Thrilling Stories Of The Ocean eBook

This eBook from the Gutenberg Project consists of approximately 110 pages of information about Thrilling Stories Of The Ocean.

The Cambria, with her crowd of sufferers, made all speed to the nearest port, and reached Portsmouth in safety, shortly after midnight, on the 3d of March, 1825, the accident having taken place on the 28th of February.  Wonderful to tell, fourteen of the poor creatures, left on the Kent, were rescued by another ship, the Caroline, on her passage from Alexandria to Liverpool.

THE PELICAN.

The life of a pelican seems to be a very lazy, if not a very pleasant one.  Man, ever on the watch to turn the habits of animals to his own account, observing how good a fisherman the pelican is, often catches and tames him, and makes him fish for him.  I have heard of a bird of this kind in America, which was so well trained, that it would at command go off in the morning, and return at night with its pouch full, and stretched to the utmost; part of its treasure it disgorged for its master, the rest was given to the bird for its trouble.  It is hardly credible what these extraordinary pouches will hold; it is said, that among other things, a man’s leg with the boots on was once found in one of them.

Pelicans live in flocks; they and the cormorants sometimes help one another to get a living.  The cormorant is a species of pelican, of a dusky color:  it is sometimes called the sea crow.  The cormorants are the best divers, so the pelicans arrange themselves in a large circle at some great distance from the land, and flap their great wings on the surface of the water, while the cormorants dive beneath.  Away swim the poor frightened fish towards the shore; the pelicans draw into a narrower circle, and the fish at last are brought into so small a compass, that their pursuers find no difficulty in obtaining a plentiful meal.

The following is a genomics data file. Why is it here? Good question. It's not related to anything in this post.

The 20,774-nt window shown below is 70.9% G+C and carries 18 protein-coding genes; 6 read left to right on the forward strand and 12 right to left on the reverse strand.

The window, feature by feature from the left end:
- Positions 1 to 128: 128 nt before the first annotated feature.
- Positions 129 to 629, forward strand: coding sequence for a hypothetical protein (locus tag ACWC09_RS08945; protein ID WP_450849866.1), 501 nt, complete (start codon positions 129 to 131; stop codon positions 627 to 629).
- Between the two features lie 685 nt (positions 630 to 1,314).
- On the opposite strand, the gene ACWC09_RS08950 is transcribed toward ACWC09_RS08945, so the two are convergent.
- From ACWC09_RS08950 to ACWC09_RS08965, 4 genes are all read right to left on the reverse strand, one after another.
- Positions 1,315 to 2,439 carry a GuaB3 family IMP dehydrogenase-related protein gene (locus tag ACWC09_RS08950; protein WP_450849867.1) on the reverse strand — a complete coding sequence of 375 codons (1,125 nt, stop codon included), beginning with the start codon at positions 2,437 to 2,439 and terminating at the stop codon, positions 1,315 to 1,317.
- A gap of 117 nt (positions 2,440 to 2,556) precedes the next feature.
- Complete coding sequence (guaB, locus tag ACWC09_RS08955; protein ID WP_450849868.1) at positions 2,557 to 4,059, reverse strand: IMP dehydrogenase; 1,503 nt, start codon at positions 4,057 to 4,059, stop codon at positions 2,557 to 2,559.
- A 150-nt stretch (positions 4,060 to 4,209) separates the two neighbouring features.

[Illustration:  The sea turtle.]

CATCHING TURTLE.

There are two kinds of turtle; the one is called the green turtle, and is much valued as a delicious article of food; the other the hawk’s bill turtle supplies the tortoise shell of commerce, which is prepared and moulded into various forms by heat.  The flesh of the hawk’s bill turtle is considered very unwholesome.

[Illustration:  Catching turtle.]

The turtles in the picture are of the edible kind; they are found on the shores of nearly all the countries within the tropics.

There is a little rocky island in the south Atlantic Ocean, called the Island of Ascension, where they are found in vast numbers, and this barren spot is often visited by Indiamen for the purpose of obtaining some of them.  The turtles feed on the sea weed and other marine plants which grow on the shoals and sand banks, and with their powerful jaws, they crush the small sea shells which are found among the weeds.  This kind of food is always to be had in great abundance, so that the turtles have no occasion to quarrel among

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Thrilling Stories Of The Ocean from Project Gutenberg. Public domain.
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